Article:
While the price may seem attractive, anybody who says transfer plates are "BS" or that they "needed to rip them out" is so full of S&[email protected], their eyes are brown. I'd write them off immediately or sooner- they are not the right people for the job. Kickspace heaters can be great for certain spaces, but they are LOUD. I put two in my own house years ago to mitigate the cold in those two rooms during really cold days (I'm also in MN), and didn't even make it a full winter before I pulled them back out and replaced with underfloor radiant. I did bare tube staple-up in one room with 170 degree water, and used transfer plates in the other with 120 degree water. Before the next winter, I also did away with the staple-up and converted to plates with 120 degree water. No noise, no trouble, just a warm house- and one of those rooms has carpet.
    CanuckerGGross
  • mrlarson
    mrlarson Member Posts: 3
    I live in North Dakota in a 100+ year home which I call the 5 chicken coups. The floor joists run N-S and E-W so my challenge to install staple up plates and in-floor tubing was going to be a pain in the rear. Beside the floor joist issue, I have a forced air gas furnace, A/C with duct work to fish through cold air joists and over duct and round pipe, along with all the wiring and plumbing.

    The use of plates was not going to work well so I opted for tube talons and foil backed bubble wrap to staple up underneath the pex pipe. This gave me the heat transfer across the joist and also gave me a small bit of insulation value incased in the squashed duct work system between the joists. I had no problem covering all pipes when my piping had to switch joist directions from one coup to the next on the zone I was working with.

    I have 4 zones on low temp pex in my 1120 sq ft floor area and it works great, even floor temps, with 6" spacing between the pipe runs. I also added two high temp fan assisted convectors to the 315 sq ft entry on a spilt level ground floor which I couldn't install the in-floor underneath. The furnace I added a high temp water coil just below my A/C a-coil on my furnace.

    Now most will think I'm crazy, but I opted for 4 thermostats, and switching relays vs a fancy and expensive Taco or Tekmar control system on the boiler beside my furnace. I have a tempering valve for the in-floor heating zones on its own t-stat the main stat in winter, one for the high temp coil in my forced air furnace set 2-3 degrees below the in-floor for those cold front days, one t-stat for the furnace and A/C which is turned down to 65 for back up if I have a boiler fail and a line voltage t-stat for the entry convectors which controls the fans and the high temp zone valve for that zone. My furnace fan runs 24/7/365 for my UV and filtration efficiency.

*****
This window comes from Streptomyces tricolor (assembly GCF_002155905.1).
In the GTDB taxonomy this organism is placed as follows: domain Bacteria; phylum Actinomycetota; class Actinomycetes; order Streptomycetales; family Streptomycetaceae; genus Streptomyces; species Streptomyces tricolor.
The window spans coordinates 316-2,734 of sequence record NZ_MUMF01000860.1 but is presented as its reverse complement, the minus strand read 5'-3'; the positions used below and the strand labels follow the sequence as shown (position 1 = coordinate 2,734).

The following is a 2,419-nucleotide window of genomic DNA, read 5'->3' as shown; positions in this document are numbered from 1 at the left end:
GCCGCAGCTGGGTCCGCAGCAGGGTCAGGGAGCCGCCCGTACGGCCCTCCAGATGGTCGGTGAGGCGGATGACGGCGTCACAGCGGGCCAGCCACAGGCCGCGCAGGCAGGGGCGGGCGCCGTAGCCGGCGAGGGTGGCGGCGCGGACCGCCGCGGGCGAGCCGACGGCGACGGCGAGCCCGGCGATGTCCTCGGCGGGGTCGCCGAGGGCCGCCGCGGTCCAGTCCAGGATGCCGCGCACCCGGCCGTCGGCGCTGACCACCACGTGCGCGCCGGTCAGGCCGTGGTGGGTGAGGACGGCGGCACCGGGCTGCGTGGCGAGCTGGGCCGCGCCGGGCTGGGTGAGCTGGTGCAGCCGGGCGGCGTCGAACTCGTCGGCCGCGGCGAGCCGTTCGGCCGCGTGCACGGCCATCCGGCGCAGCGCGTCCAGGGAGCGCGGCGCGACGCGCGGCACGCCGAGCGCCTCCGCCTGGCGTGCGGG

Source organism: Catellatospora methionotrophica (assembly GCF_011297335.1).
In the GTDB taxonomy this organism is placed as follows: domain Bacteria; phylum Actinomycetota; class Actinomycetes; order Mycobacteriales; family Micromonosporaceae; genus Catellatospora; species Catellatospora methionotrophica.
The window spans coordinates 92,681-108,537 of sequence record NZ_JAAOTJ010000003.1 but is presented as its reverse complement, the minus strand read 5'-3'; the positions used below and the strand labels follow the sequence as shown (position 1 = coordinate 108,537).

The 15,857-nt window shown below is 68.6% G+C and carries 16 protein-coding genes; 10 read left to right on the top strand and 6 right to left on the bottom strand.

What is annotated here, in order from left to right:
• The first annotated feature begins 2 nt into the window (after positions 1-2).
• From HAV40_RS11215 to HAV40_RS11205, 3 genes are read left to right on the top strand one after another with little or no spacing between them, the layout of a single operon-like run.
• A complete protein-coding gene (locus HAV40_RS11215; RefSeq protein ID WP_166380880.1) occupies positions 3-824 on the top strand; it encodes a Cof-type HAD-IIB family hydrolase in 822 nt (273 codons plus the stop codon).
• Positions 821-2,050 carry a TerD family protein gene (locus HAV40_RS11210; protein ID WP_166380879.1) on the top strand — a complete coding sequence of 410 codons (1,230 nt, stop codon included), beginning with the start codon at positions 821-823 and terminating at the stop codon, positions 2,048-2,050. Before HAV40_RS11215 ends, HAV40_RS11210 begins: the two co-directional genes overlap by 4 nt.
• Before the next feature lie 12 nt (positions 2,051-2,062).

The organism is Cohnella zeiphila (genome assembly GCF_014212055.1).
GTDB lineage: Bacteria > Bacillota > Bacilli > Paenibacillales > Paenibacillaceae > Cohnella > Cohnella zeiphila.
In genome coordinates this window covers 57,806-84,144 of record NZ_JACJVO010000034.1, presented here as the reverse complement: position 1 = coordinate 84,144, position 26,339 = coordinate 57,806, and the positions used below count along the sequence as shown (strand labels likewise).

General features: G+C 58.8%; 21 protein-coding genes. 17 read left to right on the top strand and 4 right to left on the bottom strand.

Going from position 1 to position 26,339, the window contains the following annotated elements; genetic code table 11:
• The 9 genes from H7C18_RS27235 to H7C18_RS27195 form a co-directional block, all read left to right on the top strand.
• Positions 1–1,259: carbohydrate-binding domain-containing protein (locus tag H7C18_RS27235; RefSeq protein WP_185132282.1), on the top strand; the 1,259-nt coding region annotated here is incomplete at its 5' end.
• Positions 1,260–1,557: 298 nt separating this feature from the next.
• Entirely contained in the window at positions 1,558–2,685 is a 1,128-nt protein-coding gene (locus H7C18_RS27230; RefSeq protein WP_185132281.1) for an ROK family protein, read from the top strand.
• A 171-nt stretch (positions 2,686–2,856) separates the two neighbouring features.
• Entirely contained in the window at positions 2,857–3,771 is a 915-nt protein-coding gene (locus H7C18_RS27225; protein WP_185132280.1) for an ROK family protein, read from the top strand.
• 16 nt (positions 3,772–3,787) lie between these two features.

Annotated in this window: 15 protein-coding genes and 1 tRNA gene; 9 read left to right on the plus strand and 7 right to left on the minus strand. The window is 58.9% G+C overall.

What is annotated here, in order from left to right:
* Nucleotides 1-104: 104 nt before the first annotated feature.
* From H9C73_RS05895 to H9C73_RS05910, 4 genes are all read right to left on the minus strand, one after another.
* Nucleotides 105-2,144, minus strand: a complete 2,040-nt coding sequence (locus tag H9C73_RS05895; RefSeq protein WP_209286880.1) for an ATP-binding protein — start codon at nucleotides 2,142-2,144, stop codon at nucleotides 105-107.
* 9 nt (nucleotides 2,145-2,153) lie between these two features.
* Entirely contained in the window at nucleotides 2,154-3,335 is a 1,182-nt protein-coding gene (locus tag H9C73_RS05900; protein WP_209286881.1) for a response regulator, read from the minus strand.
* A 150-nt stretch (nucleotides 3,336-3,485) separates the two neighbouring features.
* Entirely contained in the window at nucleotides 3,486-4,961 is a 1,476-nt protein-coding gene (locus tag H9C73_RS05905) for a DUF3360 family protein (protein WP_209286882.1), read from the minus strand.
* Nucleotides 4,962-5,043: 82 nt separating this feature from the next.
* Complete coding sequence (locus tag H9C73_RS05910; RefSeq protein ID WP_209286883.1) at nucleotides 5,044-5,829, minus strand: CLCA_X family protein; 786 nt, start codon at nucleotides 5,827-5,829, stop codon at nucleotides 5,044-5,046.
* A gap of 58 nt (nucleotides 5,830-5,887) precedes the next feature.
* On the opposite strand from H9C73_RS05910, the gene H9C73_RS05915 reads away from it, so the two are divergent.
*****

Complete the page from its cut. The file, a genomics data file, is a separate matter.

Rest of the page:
The bubble wrap sure solved my problems and don't see why it wouldn't yours. Watch out for those nails sinking trough the floorboards, bend them over or cut them off.

    Mike Larson Plumbing & Heating
    Carrington, North Dakota


  • hot_rod
    hot_rod Member Posts: 17,467
    You have what I consider a staple up system, the bare tube against the subfloor. Output will be somewhat limited, maybe around 12- 15 btu/ sq. ft. depending on floor covering.
    With your other heat emitters, sounds like it gets the job done.
    Bob "hot rod" Rohr
    trainer for Caleffi NA
    Living the hydronic dream
  • @hot_rod Is there any performance data for that second diagram that shows fiberglass vs. bubble foil?
    8.33 lbs./gal. x 60 min./hr. x 20°ΔT = 10,000 BTU's/hour
  • hot_rod
    hot_rod Member Posts: 17,467
    The insulation topic is Robert Beans pet peeve. Scroll down to the bottom for a bubble foil opinion at this link. To me the R-value number is the key, the thickness, but the bubble foil folks have a different opinion :)

    http://www.healthyheating.com/Radiant_heating_designs/insulating-underslabs.htm#.Y0BL9-zMI-Q
    Bob "hot rod" Rohr
    trainer for Caleffi NA
    Living the hydronic dream
  • TAG
    TAG Member Posts: 726
    hot_rod said:

    The insulation topic is Robert Beans pet peeve. Scroll down to the bottom for a bubble foil opinion at this link. To me the R-value number is the key, the thickness, but the bubble foil folks have a different opinion :)

    http://www.healthyheating.com/Radiant_heating_designs/insulating-underslabs.htm#.Y0BL9-zMI-Q

    It seems to be the go to product in my area for duct wrap ..
  • hot_rod
    hot_rod Member Posts: 17,467
    TAG said:

    hot_rod said:

    The insulation topic is Robert Beans pet peeve. Scroll down to the bottom for a bubble foil opinion at this link. To me the R-value number is the key, the thickness, but the bubble foil folks have a different opinion :)

    http://www.healthyheating.com/Radiant_heating_designs/insulating-underslabs.htm#.Y0BL9-zMI-Q

    It seems to be the go to product in my area for duct wrap ..
    A bit better then bare sheet metal, probably some sound deadening, nicer to look at perhaps :)
    Bob "hot rod" Rohr
    trainer for Caleffi NA
    Living the hydronic dream